- This topic has 4 replies, 4 voices, and was last updated 3 months, 2 weeks ago by @mmc_jake.
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November 18, 2022 at 3:28 pm #19654
My name is Amanda, and I am also posting this on behalf of my team members Anupa and Kelsi. We are a student group from Mount Royal University, all majors in Physical Literacy, and working towards a Bachelor of Health and Physical Education.
Our idea: We want to create a sensor-activated mechanism for school lockers to help people with motor/dexterity issues, strength limitations, and/or visual impairments to open a school locker easier. We are trying to come up with a solution that is more cost-effective (we have found sensor/bluetooth activated locks on the market, but they are very expensive).
Ideally we would have a sensor component – with a paired device (fob or watch) that would open a lock mechanism when brought within close proximity. As a group we have limited knowledge regarding the design and construction of electrical/mechanical components so any advice related to the technical aspects of our project is welcomed.
We want to know:
Do you think there is a need for this kind of device?
Do traditional lockers present a barrier to you?
What factors should we consider to maximize the accessibility of this device?
Thank you so much and we look forward to hearing from you!December 6, 2022 at 11:17 am #19970
Howdy, I am a maker and new to the site so apologies if I’m less than helpful. Technically speaking, the optimal solution is a battery powered device that clamps onto an existing combination style padlock, which enters the combination when an appropriate rfid tag is present. RFID can also be spoofed by cellphones, for greater accessibility, but reduced security. It would require a micro controller, battery pack, rfid tag and a servo, as well as some specialized circuitry to read the tag and input the combination.December 6, 2022 at 2:55 pm #19973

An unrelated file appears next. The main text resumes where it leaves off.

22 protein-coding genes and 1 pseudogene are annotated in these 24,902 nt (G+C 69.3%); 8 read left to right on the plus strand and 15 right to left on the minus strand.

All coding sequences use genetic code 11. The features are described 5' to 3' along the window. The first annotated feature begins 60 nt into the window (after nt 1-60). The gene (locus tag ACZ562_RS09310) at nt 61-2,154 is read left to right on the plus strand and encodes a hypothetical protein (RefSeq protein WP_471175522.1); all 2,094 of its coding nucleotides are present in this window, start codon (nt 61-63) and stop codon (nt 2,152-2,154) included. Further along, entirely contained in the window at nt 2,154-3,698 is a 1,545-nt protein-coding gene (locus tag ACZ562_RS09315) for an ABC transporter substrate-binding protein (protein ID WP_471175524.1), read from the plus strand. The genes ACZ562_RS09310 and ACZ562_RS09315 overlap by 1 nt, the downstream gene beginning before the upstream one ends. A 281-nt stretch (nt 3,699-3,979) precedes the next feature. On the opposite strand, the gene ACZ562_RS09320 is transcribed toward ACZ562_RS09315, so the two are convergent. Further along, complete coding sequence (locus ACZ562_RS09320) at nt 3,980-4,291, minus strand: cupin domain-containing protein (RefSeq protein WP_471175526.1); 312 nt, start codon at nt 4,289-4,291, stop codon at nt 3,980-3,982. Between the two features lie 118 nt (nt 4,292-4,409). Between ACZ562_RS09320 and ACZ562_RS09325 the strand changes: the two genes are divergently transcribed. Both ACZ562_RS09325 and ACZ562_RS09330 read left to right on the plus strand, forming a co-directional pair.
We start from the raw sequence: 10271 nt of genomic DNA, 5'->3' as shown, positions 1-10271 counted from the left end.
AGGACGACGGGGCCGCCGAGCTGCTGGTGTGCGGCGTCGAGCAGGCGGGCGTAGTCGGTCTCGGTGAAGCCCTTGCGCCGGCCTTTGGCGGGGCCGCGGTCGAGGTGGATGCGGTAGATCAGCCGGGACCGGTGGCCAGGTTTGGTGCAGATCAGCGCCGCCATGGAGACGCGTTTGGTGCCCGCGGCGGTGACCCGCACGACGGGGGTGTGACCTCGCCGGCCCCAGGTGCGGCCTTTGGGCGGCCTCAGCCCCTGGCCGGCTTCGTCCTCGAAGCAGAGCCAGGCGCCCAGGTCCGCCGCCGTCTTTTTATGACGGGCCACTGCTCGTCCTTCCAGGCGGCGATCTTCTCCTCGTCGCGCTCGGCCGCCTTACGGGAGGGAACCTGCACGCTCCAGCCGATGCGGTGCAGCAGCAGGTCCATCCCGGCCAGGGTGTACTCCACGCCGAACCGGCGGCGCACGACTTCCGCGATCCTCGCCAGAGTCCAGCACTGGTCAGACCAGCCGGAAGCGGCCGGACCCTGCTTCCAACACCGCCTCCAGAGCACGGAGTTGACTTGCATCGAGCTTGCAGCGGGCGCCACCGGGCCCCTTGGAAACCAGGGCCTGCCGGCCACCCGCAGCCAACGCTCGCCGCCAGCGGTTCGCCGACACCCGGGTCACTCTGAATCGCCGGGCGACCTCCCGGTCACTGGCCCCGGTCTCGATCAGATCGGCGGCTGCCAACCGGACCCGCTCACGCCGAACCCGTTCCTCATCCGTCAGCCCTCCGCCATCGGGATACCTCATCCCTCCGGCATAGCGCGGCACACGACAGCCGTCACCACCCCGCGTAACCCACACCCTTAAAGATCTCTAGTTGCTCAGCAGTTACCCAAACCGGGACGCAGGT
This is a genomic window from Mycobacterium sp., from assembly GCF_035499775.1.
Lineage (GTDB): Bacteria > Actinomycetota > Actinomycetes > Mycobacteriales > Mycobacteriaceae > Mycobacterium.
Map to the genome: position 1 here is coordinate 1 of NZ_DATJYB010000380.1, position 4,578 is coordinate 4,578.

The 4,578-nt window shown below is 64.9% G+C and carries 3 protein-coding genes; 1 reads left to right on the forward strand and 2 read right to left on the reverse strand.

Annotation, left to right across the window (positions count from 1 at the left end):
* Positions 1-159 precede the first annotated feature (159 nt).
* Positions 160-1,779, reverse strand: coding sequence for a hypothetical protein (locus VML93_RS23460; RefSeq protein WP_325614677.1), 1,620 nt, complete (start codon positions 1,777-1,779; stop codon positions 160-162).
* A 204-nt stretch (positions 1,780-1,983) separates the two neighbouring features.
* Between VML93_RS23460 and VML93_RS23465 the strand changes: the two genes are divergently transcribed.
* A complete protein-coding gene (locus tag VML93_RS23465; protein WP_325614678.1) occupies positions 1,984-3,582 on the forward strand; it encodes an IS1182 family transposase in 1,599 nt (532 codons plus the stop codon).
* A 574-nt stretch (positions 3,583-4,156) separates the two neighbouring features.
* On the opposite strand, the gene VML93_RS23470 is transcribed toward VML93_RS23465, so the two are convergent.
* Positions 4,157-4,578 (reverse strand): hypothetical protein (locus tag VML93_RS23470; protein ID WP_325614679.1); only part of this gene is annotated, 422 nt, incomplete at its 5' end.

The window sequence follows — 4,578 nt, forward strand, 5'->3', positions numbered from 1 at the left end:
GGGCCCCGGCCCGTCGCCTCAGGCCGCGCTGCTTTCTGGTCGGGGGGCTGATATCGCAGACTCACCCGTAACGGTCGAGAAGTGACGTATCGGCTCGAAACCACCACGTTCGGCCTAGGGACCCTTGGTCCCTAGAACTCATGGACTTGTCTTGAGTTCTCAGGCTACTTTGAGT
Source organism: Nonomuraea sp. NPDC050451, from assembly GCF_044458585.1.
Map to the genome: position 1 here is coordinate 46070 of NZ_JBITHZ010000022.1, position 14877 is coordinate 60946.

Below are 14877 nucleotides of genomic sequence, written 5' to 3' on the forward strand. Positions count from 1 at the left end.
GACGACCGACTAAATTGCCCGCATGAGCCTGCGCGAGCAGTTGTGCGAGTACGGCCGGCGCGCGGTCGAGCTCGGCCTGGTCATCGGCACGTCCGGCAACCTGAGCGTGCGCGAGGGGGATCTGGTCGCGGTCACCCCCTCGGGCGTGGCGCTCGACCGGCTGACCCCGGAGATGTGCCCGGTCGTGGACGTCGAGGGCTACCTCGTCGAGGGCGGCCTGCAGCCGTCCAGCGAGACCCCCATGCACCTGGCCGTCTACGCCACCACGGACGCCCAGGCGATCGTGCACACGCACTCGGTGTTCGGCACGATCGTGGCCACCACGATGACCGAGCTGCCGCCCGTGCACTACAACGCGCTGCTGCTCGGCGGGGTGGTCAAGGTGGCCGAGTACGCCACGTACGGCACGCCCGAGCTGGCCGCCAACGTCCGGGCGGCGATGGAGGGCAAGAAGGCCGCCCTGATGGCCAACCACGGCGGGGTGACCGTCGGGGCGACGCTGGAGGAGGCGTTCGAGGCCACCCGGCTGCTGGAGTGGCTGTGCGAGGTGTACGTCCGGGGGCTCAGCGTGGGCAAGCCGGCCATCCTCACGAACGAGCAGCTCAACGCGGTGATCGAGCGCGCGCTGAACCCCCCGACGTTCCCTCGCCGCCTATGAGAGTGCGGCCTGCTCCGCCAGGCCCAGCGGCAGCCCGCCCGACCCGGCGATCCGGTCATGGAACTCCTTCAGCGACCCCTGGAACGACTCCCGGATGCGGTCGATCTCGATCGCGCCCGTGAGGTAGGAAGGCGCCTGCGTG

Hey there, I thought I had replied to this post previously (guess not), and I would agree with @matthewczyzewski in that RFID is a great direction to go with this. If you are new to microcontrolers, an arduino is a great place to start as there will be a ton of projects like this that could be adapted to meet your needs (although other boards like the esp32 might be viable as well). In addition to the idea of a combination lock, I would suggest looking into solenoids if it would be possible to remove the combo lock, as it might reduce the complexity of the project.December 7, 2022 at 10:53 am #19984
@ot3dorg makes a valid point regarding the solenoid. The biggest determining factor in my mind is this, do you want to build a lock, or use an existing one. And if existing, do you want modify the lock itself, or simply manufacture an add on.
A new lock, made of anything but metal, is susceptible to destructive bypass.
An existing lock modified, could make the existing lock more susceptible to attack and bypass.
An add on preserves the lock, but itself could possibly be co-opted.
2 users thanked author for this post.December 13, 2022 at 11:13 am #20086
There is some good technical input on this thread, and a solenoid driven combination lock could make for an interesting design project. Would certainly need to be mindful of both security and robustness/reliability. (i.e. ensure the lock can still be opened manually in case something stops working).
Not really the intended approach here, but there was a success story of a student that utilized a Keyturner (https://makersmakingchange.com/project/key-turner/) and a padlock as a way to be able to open their locker independently for the first time.
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